It was one of those everyday encounters you have with someone who crosses your path from time to time in the ordinary course of things. I don't know her well. In fact I barely know her at all, but it just so happened that we were sharing ten minutes together over a cup of tea, steeped in the sort of politeness that comes only with unfamiliarity. The conversation was peppered with What Do You Do's and Oh Really's as we passed the time of day.

Gradually I became aware of a sense of discomfort within me. I'm a talker, a bit of a charmer and can usually talk my way into and out of most situations. And yet at this particular moment I was clamming up and my conversation was at once both manic and stilted. Something about this woman was making me distinctly nervous and I couldn't quite put my finger on it.

And then suddenly, there it was. I waited a moment, and there it was again. This woman kept stealing glances at my breasts whenever it was my turn to speak. She would ask me a question and then stare at my boobs while I answered it. I moved my arm casually up to play with my necklace but it didn't seem to inhibit her in any way.

It was a particularly strange experience. My gaydar hadn't even remotely flickered in her direction, and nothing else about her suggested that she preferred the company of women, and yet something about my chest was overwhelmingly fascinating to her. I even got the impression that she was aware of what she was doing and was slightly embarrassed about it herself.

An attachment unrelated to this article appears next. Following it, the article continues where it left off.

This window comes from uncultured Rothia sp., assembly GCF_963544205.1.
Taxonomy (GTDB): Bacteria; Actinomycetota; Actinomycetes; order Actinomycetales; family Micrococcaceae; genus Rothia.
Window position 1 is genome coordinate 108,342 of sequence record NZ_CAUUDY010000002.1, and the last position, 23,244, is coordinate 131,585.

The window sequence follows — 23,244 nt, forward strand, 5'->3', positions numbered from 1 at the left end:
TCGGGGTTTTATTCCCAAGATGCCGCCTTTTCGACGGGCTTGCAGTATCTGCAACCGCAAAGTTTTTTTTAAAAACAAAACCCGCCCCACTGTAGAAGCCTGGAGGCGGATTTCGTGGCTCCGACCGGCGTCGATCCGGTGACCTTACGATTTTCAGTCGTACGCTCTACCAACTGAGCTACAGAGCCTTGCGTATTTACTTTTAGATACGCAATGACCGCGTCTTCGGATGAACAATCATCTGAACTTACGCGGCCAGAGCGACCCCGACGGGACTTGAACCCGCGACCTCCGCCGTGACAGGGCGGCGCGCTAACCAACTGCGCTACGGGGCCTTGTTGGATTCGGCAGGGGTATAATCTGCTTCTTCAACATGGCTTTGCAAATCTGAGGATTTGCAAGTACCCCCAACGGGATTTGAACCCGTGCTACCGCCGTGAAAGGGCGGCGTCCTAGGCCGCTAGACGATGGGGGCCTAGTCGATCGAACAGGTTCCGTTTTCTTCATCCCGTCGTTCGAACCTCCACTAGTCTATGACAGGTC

I made my excuses and carried on with my day, feeling somewhat bemused.

Tuesday, August 23, 2005

The Good Life?

If I've learned anything recently it's that the rat race is an incredibly comfortable place to be. You know how much your next pay cheque is and when you're going get it, you know where you'll be tomorrow (and the next day, and the next), your alarm goes off at the same time every morning so that you can catch the 8.10 to Charing Cross, and someone else takes care of your tax, national insurance, pension and, very often, your lunch. No wonder it took me so long to get out!

I'd like to say I haven't looked back, but that would be a lie. In fact I didn't properly get out until last month. Since January I've been working as a freelance consultant to top up my income from the charity. In terms of my career it was by far the nicest project I've been involved with. The people there made it an enjoyable experience, but deep down I knew that I wanted out of marketing altogether.

So here I am, a part-time helpline manager, a freelance writer, and a student. It sounds good and it certainly doesn't feel bad, but it's a hell of a lot harder than I thought it would be. For a start, I'm broke. Really broke. Furthermore, (cue Darth Vader music) I've just spent the last two weeks filling in my tax return, an experience I'm glad I don't have to repeat for another twelve months. Above all, though, I've discovered that it's a hell of a lot harder to get a mortgage broker to take you seriously as a freelance writer than it is as a marketing manager. Tell me, do I have the words "Financially Inviable" written all over my face or something?